Although, if one day you decide to add a custom pre-query to the child source, it seems you loose the parent’s ones:

...
source www_country : www {
    sql_query_pre = SET @usefulVariable = 1

    sql_query = SELECT * FROM country 
}

In this case it seems you have to duplicate the parental pre-query in every child =(
So the right child is gonna be:

...
source www_country : www {
    sql_query_pre = SET NAMES utf8    
    sql_query_pre = SET @usefulVariable = 1

    sql_query = SELECT * FROM country 
}

Reverse geocoding in your app

db, development, mysql 1 Comment »

Reverse geocoding is a process of getting toponym name (city name) by its coordinates.

To make this, you can use a remote service like I have already described, or implement it yourself.

To do so you need two things:

  1. A database of cities with coordinates (having a population value at least for major cities is a big plus)
  2. A method to find a closest city

#1 is left for you, let’s talk about #2.

In the previous post I introduced the DISTANCE function (SQL) to count a distance between 2 points by coordinates. Let’s use it to find the biggest city closest to a given point:

DELIMITER //
DROP FUNCTION IF EXISTS REVERSE_GEOCODE;//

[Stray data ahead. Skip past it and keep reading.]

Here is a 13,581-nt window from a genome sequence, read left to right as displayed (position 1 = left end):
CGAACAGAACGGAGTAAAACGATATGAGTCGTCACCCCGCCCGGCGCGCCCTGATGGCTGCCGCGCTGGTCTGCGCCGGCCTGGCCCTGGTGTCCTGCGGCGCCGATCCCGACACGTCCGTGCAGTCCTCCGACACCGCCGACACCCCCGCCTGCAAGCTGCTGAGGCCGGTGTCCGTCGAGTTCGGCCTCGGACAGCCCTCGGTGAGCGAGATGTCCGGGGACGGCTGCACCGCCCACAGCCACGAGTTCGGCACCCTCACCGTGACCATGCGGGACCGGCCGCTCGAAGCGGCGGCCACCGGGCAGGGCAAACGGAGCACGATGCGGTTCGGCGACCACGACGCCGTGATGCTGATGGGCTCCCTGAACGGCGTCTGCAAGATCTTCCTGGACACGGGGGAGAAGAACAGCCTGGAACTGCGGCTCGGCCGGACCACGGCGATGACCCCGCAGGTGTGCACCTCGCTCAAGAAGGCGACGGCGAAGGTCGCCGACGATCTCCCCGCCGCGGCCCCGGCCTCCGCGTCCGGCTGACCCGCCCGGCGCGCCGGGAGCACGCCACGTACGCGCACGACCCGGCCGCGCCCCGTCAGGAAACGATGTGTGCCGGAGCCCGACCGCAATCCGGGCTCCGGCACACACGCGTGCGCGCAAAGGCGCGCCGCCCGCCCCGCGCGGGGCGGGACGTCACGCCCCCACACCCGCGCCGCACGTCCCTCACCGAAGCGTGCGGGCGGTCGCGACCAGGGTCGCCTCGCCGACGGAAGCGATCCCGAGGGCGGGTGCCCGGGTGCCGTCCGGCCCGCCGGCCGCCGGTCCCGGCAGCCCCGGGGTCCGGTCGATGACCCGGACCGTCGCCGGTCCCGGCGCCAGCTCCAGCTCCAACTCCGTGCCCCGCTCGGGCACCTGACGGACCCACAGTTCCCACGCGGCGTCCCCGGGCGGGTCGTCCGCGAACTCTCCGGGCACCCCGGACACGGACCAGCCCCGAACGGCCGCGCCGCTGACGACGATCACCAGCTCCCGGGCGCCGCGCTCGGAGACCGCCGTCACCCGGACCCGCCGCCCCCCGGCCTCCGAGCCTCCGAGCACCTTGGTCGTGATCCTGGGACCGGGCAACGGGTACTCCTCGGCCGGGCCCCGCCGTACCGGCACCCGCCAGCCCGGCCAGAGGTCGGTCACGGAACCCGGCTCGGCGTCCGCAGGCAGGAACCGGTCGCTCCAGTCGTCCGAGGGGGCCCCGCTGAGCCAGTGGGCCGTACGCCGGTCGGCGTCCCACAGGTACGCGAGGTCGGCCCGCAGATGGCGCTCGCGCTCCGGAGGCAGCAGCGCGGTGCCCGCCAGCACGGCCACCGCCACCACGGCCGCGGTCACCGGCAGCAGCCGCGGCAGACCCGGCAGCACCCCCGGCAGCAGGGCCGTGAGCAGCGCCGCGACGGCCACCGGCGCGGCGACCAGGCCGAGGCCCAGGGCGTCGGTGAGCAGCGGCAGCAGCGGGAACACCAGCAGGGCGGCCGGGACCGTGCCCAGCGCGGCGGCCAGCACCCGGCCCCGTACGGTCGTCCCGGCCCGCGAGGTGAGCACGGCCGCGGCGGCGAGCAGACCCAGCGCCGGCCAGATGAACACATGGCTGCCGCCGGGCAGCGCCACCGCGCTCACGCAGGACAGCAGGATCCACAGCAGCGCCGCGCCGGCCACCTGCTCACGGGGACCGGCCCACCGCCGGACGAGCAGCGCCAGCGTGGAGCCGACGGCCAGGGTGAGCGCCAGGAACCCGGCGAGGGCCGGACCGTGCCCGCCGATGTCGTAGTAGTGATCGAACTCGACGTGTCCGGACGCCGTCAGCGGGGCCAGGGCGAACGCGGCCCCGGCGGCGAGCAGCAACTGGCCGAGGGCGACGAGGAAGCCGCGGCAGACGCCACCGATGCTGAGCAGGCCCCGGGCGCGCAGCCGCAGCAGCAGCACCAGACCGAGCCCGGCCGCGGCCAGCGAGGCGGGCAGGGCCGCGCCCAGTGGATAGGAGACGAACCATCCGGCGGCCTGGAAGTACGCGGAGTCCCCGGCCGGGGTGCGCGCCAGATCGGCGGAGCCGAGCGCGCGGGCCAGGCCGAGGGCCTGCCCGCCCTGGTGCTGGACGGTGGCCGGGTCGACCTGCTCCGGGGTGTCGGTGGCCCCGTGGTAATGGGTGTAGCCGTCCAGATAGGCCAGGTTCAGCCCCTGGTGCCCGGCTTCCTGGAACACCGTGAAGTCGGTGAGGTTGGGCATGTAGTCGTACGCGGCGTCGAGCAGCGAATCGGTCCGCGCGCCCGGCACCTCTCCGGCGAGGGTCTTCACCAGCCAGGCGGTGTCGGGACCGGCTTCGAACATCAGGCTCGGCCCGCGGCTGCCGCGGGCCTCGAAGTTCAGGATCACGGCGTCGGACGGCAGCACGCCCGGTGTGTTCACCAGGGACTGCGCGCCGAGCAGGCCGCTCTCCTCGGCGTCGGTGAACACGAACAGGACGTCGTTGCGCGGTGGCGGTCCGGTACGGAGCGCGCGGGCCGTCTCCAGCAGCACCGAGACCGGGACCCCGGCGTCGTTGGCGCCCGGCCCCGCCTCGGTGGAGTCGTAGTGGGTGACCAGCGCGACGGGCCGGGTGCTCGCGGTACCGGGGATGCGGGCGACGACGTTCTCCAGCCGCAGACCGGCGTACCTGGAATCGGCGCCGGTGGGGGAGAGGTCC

CREATE FUNCTION REVERSE_GEOCODE( latitude DOUBLE, longitude DOUBLE, radius DOUBLE ) 
    RETURNS DOUBLE READS SQL DATA DETERMINISTIC
    COMMENT 'Finds a city by coordinates given. Returns City ID.'
BEGIN
    DECLARE cityID INT(10) DEFAULT 0;
    DECLARE d DOUBLE DEFAULT 0; /* useless var */
    
    SELECT id, DISTANCE(`lat`, `lng`, latitude, longitude) AS dist
    INTO cityID, d
    FROM `geo_cities`
    WHERE lat BETWEEN FLOOR(latitude - 0.5) 
                  AND CEIL(latitude  + 0.5)
      AND lng BETWEEN FLOOR(longitude- 0.5)
                  AND CEIL(longitude + 0.5)
    HAVING dist < radius
    ORDER BY IF(population > 0, population, 1) * (1/IF(dist > 0, dist, 1)) DESC
    LIMIT 1;
    
    RETURN cityID;
END; //
DELIMITER ;

Well, this function orders cities by (population and distance) function — so that the biggest closest city is returned.

WHERE clause is supposed to shorten the number of cities which are looked through; otherwise we would have to search through whole world’s cities. In my solution the search is limited by a reasonably small rectangle.

In the next post I’ll tell you how to find a biggest city depending on current Google Maps zoom, so that it won’t give you a small city near Paris if you click on France at a world-level map view.

SQL function to count distance between two points

db, development, mysql 4 Comments »

Useful function.

DELIMITER //

DROP FUNCTION IF EXISTS DISTANCE; //